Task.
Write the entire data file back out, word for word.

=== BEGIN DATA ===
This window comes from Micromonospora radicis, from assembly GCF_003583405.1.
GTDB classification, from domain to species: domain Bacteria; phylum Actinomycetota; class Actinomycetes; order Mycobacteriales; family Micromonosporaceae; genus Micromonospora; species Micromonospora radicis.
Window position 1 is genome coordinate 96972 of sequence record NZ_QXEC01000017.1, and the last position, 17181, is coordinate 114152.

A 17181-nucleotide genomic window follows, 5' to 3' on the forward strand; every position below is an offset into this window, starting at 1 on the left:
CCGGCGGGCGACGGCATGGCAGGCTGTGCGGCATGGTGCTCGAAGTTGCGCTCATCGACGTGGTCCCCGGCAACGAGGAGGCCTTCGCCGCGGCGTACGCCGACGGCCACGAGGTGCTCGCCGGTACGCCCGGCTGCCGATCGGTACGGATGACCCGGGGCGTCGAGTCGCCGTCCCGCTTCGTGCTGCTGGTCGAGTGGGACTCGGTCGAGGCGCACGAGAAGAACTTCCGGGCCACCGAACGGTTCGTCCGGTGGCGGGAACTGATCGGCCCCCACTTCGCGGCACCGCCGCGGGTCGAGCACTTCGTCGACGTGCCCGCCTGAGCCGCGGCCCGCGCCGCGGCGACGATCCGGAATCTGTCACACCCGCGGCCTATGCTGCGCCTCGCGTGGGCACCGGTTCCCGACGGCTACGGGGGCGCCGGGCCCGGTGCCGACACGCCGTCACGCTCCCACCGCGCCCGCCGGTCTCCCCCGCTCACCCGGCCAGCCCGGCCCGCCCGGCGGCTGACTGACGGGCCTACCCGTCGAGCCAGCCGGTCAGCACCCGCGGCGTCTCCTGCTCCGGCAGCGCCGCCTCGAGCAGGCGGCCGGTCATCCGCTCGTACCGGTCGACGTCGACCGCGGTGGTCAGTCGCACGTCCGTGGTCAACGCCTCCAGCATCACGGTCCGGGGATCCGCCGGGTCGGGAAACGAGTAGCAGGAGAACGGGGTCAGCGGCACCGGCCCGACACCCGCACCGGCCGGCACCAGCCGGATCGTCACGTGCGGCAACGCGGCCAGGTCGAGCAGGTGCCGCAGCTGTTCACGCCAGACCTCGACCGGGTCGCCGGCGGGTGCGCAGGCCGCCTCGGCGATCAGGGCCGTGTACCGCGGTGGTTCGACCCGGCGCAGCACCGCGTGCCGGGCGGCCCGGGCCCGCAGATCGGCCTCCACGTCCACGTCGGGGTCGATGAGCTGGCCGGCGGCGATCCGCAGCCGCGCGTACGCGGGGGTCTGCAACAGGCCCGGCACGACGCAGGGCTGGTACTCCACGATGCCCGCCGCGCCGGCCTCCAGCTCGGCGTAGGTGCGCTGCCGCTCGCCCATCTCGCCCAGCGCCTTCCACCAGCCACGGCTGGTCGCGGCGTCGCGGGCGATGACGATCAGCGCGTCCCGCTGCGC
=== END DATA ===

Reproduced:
This window comes from Micromonospora radicis, from assembly GCF_003583405.1.
GTDB classification, from domain to species: domain Bacteria; phylum Actinomycetota; class Actinomycetes; order Mycobacteriales; family Micromonosporaceae; genus Micromonospora; species Micromonospora radicis.
Window position 1 is genome coordinate 96972 of sequence record NZ_QXEC01000017.1, and the last position, 17181, is coordinate 114152.

A 17181-nucleotide genomic window follows, 5' to 3' on the forward strand; every position below is an offset into this window, starting at 1 on the left:
CCGGCGGGCGACGGCATGGCAGGCTGTGCGGCATGGTGCTCGAAGTTGCGCTCATCGACGTGGTCCCCGGCAACGAGGAGGCCTTCGCCGCGGCGTACGCCGACGGCCACGAGGTGCTCGCCGGTACGCCCGGCTGCCGATCGGTACGGATGACCCGGGGCGTCGAGTCGCCGTCCCGCTTCGTGCTGCTGGTCGAGTGGGACTCGGTCGAGGCGCACGAGAAGAACTTCCGGGCCACCGAACGGTTCGTCCGGTGGCGGGAACTGATCGGCCCCCACTTCGCGGCACCGCCGCGGGTCGAGCACTTCGTCGACGTGCCCGCCTGAGCCGCGGCCCGCGCCGCGGCGACGATCCGGAATCTGTCACACCCGCGGCCTATGCTGCGCCTCGCGTGGGCACCGGTTCCCGACGGCTACGGGGGCGCCGGGCCCGGTGCCGACACGCCGTCACGCTCCCACCGCGCCCGCCGGTCTCCCCCGCTCACCCGGCCAGCCCGGCCCGCCCGGCGGCTGACTGACGGGCCTACCCGTCGAGCCAGCCGGTCAGCACCCGCGGCGTCTCCTGCTCCGGCAGCGCCGCCTCGAGCAGGCGGCCGGTCATCCGCTCGTACCGGTCGACGTCGACCGCGGTGGTCAGTCGCACGTCCGTGGTCAACGCCTCCAGCATCACGGTCCGGGGATCCGCCGGGTCGGGAAACGAGTAGCAGGAGAACGGGGTCAGCGGCACCGGCCCGACACCCGCACCGGCCGGCACCAGCCGGATCGTCACGTGCGGCAACGCGGCCAGGTCGAGCAGGTGCCGCAGCTGTTCACGCCAGACCTCGACCGGGTCGCCGGCGGGTGCGCAGGCCGCCTCGGCGATCAGGGCCGTGTACCGCGGTGGTTCGACCCGGCGCAGCACCGCGTGCCGGGCGGCCCGGGCCCGCAGATCGGCCTCCACGTCCACGTCGGGGTCGATGAGCTGGCCGGCGGCGATCCGCAGCCGCGCGTACGCGGGGGTCTGCAACAGGCCCGGCACGACGCAGGGCTGGTACTCCACGATGCCCGCCGCGCCGGCCTCCAGCTCGGCGTAGGTGCGCTGCCGCTCGCCCATCTCGCCCAGCGCCTTCCACCAGCCACGGCTGGTCGCGGCGTCGCGGGCGATGACGATCAGCGCGTCCCGCTGCGC